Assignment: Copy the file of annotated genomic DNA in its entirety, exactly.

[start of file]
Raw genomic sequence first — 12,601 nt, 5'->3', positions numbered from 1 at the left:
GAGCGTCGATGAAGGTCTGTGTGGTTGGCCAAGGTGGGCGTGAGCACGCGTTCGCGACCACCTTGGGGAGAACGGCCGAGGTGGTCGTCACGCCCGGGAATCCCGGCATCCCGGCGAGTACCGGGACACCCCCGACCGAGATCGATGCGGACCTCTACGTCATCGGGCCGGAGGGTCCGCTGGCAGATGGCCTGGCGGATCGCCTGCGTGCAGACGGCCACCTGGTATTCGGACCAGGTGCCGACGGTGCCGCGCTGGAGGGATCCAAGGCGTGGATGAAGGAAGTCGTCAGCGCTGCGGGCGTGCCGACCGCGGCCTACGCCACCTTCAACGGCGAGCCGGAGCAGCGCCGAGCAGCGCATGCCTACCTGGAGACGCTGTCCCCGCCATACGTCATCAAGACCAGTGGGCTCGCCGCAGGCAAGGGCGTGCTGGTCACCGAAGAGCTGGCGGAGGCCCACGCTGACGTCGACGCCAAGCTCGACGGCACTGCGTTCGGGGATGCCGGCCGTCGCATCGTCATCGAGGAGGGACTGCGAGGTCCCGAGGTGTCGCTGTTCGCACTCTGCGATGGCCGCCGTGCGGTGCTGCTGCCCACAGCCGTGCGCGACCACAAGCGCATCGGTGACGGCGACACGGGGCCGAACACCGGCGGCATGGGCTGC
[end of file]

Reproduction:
Raw genomic sequence first — 12,601 nt, 5'->3', positions numbered from 1 at the left:
GAGCGTCGATGAAGGTCTGTGTGGTTGGCCAAGGTGGGCGTGAGCACGCGTTCGCGACCACCTTGGGGAGAACGGCCGAGGTGGTCGTCACGCCCGGGAATCCCGGCATCCCGGCGAGTACCGGGACACCCCCGACCGAGATCGATGCGGACCTCTACGTCATCGGGCCGGAGGGTCCGCTGGCAGATGGCCTGGCGGATCGCCTGCGTGCAGACGGCCACCTGGTATTCGGACCAGGTGCCGACGGTGCCGCGCTGGAGGGATCCAAGGCGTGGATGAAGGAAGTCGTCAGCGCTGCGGGCGTGCCGACCGCGGCCTACGCCACCTTCAACGGCGAGCCGGAGCAGCGCCGAGCAGCGCATGCCTACCTGGAGACGCTGTCCCCGCCATACGTCATCAAGACCAGTGGGCTCGCCGCAGGCAAGGGCGTGCTGGTCACCGAAGAGCTGGCGGAGGCCCACGCTGACGTCGACGCCAAGCTCGACGGCACTGCGTTCGGGGATGCCGGCCGTCGCATCGTCATCGAGGAGGGACTGCGAGGTCCCGAGGTGTCGCTGTTCGCACTCTGCGATGGCCGCCGTGCGGTGCTGCTGCCCACAGCCGTGCGCGACCACAAGCGCATCGGTGACGGCGACACGGGGCCGAACACCGGCGGCATGGGCTGC